Email Address Invalid. Please enter an email address in the format: [email protected]
How to Do the Merkle in Wrestling

If you’ve ever seen the merkle done in competition, you know it is a sight to behold. The merkle is a turn that was first used in freestyle, but has become a “flashy” way to earn back points in folkstyle. This is a great home run move to use when you are behind in points, or if you just want to catch your opponent off guard. Read on to begin learning this unorthodox technique.

1. Jump & Lock

The first thing you need to do is get in position to lock your hands around your opponent’s upper body. It’s best to move to the side of your opponent’s body that you are not already positioned on, and then lock your hands from there. For example, if you are originally positioned on the left side of your opponent’s body jump to the right side of his body and secure your lock around his upper body.

To lock your hands, reach one of your hands under your opponent’s nearest armpit and over his shoulder on the opposite side of his body. This allows you to control his upper body so you can vine your leg in and start the move. To get the correct lock, reach your near arm over your opponent’s far shoulder, and place your far arm under your opponent’s near armpit. From here, lock your hands along his chest. For example, if you are positioned on the right side of your opponent’s body, you would follow this procedure:

  • Reach your left arm over his left shoulder and around the back of his head.
  • Reach your right arm underneath his armpit and lock your hands.
  • Pinch your elbows and pull your opponent towards you.

After you have secured the lock, make sure you are off of your opponent’s body, but still hip-to-hip with him. For example, if you are positioned on the right side of his body, keep your left hip connected with his right hip. This will allow you to get your near leg in, just make sure to keep your legs wide so you can keep your balance. You should also use your lock to force his head down in this position.

2. Leg In

With your hands locked around your opponent’s upper body, place your near leg in between your opponent’s legs. From here, vine your leg into his near leg so that the top of your foot/shin is resting on the back of your opponent’s lower leg.

For example, if you are positioned on the right side of your opponent’s body, you will vine your left leg around his right leg. Your shin and the top of your left foot will be touching the back of his lower left leg here.

3. Roll

Keep your opponent tight to your chest with your lock. Bring your far leg in towards your body and start to turn your hips towards your opponent. As you do this, start to roll across your back away from your opponent. Bring him over your body and onto his back.

For example, if you are positioned on your opponent’s right side, move your right leg towards your body and start to roll towards your left as you bring him over your body.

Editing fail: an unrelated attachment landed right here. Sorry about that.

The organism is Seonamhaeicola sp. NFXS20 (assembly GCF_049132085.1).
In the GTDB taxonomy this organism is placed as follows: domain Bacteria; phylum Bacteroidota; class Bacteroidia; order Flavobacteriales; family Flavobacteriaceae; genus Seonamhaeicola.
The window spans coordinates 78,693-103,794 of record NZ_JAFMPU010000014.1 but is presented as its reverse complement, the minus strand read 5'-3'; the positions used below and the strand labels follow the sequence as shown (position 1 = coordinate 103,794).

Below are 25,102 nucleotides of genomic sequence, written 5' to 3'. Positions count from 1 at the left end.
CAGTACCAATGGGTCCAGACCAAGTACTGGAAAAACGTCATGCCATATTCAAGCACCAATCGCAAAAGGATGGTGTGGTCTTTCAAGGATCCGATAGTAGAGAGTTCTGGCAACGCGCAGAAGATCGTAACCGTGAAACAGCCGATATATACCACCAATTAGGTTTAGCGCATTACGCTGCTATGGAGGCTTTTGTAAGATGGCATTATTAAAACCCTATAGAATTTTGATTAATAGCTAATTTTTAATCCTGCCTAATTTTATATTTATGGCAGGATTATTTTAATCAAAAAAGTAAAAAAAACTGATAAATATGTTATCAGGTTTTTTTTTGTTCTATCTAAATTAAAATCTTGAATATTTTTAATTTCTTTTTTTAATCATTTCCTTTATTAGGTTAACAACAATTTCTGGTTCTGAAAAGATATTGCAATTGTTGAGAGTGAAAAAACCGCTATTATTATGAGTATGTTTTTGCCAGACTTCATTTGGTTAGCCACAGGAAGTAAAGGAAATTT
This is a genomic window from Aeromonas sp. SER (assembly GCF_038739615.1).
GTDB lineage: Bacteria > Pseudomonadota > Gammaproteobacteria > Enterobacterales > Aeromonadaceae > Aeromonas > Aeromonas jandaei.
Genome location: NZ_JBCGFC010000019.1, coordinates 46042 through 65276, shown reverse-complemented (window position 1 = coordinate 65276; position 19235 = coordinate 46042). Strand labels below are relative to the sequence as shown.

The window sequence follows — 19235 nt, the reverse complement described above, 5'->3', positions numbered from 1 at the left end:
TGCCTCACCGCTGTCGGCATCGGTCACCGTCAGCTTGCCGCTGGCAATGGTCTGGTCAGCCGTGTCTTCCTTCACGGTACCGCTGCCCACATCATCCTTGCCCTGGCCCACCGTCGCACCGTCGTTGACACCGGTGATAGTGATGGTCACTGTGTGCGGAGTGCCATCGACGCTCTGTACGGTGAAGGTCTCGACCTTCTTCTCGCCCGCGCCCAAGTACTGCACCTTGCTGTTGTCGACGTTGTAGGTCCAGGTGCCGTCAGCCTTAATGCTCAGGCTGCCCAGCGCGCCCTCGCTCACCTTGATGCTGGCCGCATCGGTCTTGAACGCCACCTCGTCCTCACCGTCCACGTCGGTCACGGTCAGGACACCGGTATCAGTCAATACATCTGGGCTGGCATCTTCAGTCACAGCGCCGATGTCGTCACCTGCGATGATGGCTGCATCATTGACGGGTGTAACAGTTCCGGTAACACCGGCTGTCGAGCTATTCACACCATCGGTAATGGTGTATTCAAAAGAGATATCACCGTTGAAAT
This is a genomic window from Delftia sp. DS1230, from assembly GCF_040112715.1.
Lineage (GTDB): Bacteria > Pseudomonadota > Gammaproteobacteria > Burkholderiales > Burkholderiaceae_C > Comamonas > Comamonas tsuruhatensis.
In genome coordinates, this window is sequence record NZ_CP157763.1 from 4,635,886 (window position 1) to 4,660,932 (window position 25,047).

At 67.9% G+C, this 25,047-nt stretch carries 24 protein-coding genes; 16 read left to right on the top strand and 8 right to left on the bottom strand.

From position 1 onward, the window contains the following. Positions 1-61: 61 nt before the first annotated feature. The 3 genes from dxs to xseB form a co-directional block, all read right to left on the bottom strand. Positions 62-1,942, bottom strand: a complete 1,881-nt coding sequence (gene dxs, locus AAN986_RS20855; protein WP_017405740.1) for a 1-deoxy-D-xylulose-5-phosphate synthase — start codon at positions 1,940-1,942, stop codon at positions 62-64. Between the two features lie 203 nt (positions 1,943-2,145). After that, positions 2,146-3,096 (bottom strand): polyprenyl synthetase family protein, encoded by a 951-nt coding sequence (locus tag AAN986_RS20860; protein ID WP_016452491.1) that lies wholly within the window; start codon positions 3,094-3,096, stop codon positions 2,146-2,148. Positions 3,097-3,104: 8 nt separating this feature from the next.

Hot Tip: The Right Roll

It is important that you perform a fast and hard roll. If you roll slowly, you may not be successful. Performing a quick roll will allow you to catch your opponent off guard.

4. Secure Your Opponent

After you have completed the roll, you should end up next to your opponent with your lock around his upper body and your leg still vined with his. From here, there are several things you need to do to secure your opponent on his back and get your points:

With your legs:

  • Near leg: Straighten the leg you are using to vine into your opponent’s leg. Also, lift this same leg upward to keep him from being able to place his foot on the mat.
  • Far leg: Bend the knee of your free leg slightly and place your foot on the mat. You will be able to push off of this foot to keep your back off the mat and place more weight on your opponent.

How you secure your opponent with your arms will depend on how your opponent attempts to escape:

  • If he turns away from you: Pull your lock in towards you and downward to keep his back angled towards the mat. Also, use your free leg to push your hips towards him to keep him from turning to his stomach.
  • If he turns towards you: Straighten your arms out and pull his far shoulder down towards the mat. Also, move your hips away from your opponent to ensure he doesn’t turn on top of you.

It is possible that you will earn a pin from here. However, most of the time you will only be able to score back points. Because this technique is so unorthodox, it will take time to learn how to secure your opponent on his back. If you keep your lock tight, elevate your opponent’s leg, and use your free leg to distribute your bodyweight, you will undoubtedly come away with a few back points!

Critical Back Points

The merkle, like any other technique, must be practiced regularly in order to be mastered. Don’t expect to just read this guide and be able to go out there and score with it! Make sure to drill the merkle with these tips in mind to achieve perfection. Once you get the merkle down, you will have a powerful home run move in your arsenal that is sure to get you points when you need them the most. Good luck!

The merkle is a spectacular and effective turn used in folkstyle wrestling. Check out this guide to learn the fundamentals of this flashy technique.
No Comments Yet
How to Do an Arm Bar in Wrestling
If you're a folkstyle wrestler, you need to know the arm...
How to Find Your Wrestling Style
It's difficult for a newer wrestler to figure out his or her...
How to Hit a Fireman’s Carry in Wrestling
The fireman’s carry is a unique takedown that all wrestlers...
Learn the merkle from "Mean" Gene Mills...
Mike Krause Merkle
Mike Krause Merkle
Mike Krause teaches the Merkle...
close X